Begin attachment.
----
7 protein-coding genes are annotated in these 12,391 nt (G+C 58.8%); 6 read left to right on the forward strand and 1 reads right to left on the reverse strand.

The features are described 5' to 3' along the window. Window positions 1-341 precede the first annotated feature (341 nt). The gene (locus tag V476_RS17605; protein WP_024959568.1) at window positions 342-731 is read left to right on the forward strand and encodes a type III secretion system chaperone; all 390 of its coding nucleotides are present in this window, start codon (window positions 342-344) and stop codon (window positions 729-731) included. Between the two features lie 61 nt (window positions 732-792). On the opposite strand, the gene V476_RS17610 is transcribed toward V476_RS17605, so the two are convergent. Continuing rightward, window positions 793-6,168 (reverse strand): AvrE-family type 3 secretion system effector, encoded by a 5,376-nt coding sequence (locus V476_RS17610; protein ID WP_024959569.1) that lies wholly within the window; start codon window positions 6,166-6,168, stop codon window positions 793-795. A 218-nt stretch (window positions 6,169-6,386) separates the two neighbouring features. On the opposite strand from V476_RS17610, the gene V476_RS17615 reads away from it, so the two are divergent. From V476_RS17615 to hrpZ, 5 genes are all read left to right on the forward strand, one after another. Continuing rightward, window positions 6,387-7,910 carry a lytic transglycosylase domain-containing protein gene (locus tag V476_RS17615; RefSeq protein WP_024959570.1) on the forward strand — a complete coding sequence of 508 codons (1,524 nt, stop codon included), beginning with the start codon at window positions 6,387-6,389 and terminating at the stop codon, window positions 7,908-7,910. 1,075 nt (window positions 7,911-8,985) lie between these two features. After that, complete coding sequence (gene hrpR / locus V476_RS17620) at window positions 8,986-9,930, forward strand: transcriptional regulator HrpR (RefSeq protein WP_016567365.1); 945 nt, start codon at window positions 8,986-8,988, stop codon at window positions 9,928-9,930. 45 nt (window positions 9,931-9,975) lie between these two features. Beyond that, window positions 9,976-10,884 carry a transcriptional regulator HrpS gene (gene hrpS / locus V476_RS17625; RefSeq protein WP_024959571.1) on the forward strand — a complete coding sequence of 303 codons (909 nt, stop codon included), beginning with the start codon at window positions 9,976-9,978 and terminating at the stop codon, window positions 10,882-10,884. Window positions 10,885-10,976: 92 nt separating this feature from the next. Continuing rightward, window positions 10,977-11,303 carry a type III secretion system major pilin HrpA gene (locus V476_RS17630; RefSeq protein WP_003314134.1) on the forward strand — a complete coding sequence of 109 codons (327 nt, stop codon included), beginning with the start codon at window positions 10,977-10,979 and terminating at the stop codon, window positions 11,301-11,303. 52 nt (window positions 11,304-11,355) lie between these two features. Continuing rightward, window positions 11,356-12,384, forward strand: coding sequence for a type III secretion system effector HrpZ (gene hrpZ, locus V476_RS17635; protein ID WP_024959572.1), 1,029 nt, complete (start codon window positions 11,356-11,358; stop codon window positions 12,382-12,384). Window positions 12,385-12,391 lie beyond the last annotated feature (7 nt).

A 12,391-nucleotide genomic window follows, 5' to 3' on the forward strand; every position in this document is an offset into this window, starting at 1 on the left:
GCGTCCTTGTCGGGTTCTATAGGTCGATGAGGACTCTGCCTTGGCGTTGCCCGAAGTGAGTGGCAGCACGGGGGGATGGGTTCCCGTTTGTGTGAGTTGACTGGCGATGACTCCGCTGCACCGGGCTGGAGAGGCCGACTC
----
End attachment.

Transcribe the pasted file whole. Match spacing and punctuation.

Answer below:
7 protein-coding genes are annotated in these 12,391 nt (G+C 58.8%); 6 read left to right on the forward strand and 1 reads right to left on the reverse strand.

The features are described 5' to 3' along the window. Window positions 1-341 precede the first annotated feature (341 nt). The gene (locus tag V476_RS17605; protein WP_024959568.1) at window positions 342-731 is read left to right on the forward strand and encodes a type III secretion system chaperone; all 390 of its coding nucleotides are present in this window, start codon (window positions 342-344) and stop codon (window positions 729-731) included. Between the two features lie 61 nt (window positions 732-792). On the opposite strand, the gene V476_RS17610 is transcribed toward V476_RS17605, so the two are convergent. Continuing rightward, window positions 793-6,168 (reverse strand): AvrE-family type 3 secretion system effector, encoded by a 5,376-nt coding sequence (locus V476_RS17610; protein ID WP_024959569.1) that lies wholly within the window; start codon window positions 6,166-6,168, stop codon window positions 793-795. A 218-nt stretch (window positions 6,169-6,386) separates the two neighbouring features. On the opposite strand from V476_RS17610, the gene V476_RS17615 reads away from it, so the two are divergent. From V476_RS17615 to hrpZ, 5 genes are all read left to right on the forward strand, one after another. Continuing rightward, window positions 6,387-7,910 carry a lytic transglycosylase domain-containing protein gene (locus tag V476_RS17615; RefSeq protein WP_024959570.1) on the forward strand — a complete coding sequence of 508 codons (1,524 nt, stop codon included), beginning with the start codon at window positions 6,387-6,389 and terminating at the stop codon, window positions 7,908-7,910. 1,075 nt (window positions 7,911-8,985) lie between these two features. After that, complete coding sequence (gene hrpR / locus V476_RS17620) at window positions 8,986-9,930, forward strand: transcriptional regulator HrpR (RefSeq protein WP_016567365.1); 945 nt, start codon at window positions 8,986-8,988, stop codon at window positions 9,928-9,930. 45 nt (window positions 9,931-9,975) lie between these two features. Beyond that, window positions 9,976-10,884 carry a transcriptional regulator HrpS gene (gene hrpS / locus V476_RS17625; RefSeq protein WP_024959571.1) on the forward strand — a complete coding sequence of 303 codons (909 nt, stop codon included), beginning with the start codon at window positions 9,976-9,978 and terminating at the stop codon, window positions 10,882-10,884. Window positions 10,885-10,976: 92 nt separating this feature from the next. Continuing rightward, window positions 10,977-11,303 carry a type III secretion system major pilin HrpA gene (locus V476_RS17630; RefSeq protein WP_003314134.1) on the forward strand — a complete coding sequence of 109 codons (327 nt, stop codon included), beginning with the start codon at window positions 10,977-10,979 and terminating at the stop codon, window positions 11,301-11,303. 52 nt (window positions 11,304-11,355) lie between these two features. Continuing rightward, window positions 11,356-12,384, forward strand: coding sequence for a type III secretion system effector HrpZ (gene hrpZ, locus V476_RS17635; protein ID WP_024959572.1), 1,029 nt, complete (start codon window positions 11,356-11,358; stop codon window positions 12,382-12,384). Window positions 12,385-12,391 lie beyond the last annotated feature (7 nt).

A 12,391-nucleotide genomic window follows, 5' to 3' on the forward strand; every position in this document is an offset into this window, starting at 1 on the left:
GCGTCCTTGTCGGGTTCTATAGGTCGATGAGGACTCTGCCTTGGCGTTGCCCGAAGTGAGTGGCAGCACGGGGGGATGGGTTCCCGTTTGTGTGAGTTGACTGGCGATGACTCCGCTGCACCGGGCTGGAGAGGCCGACTC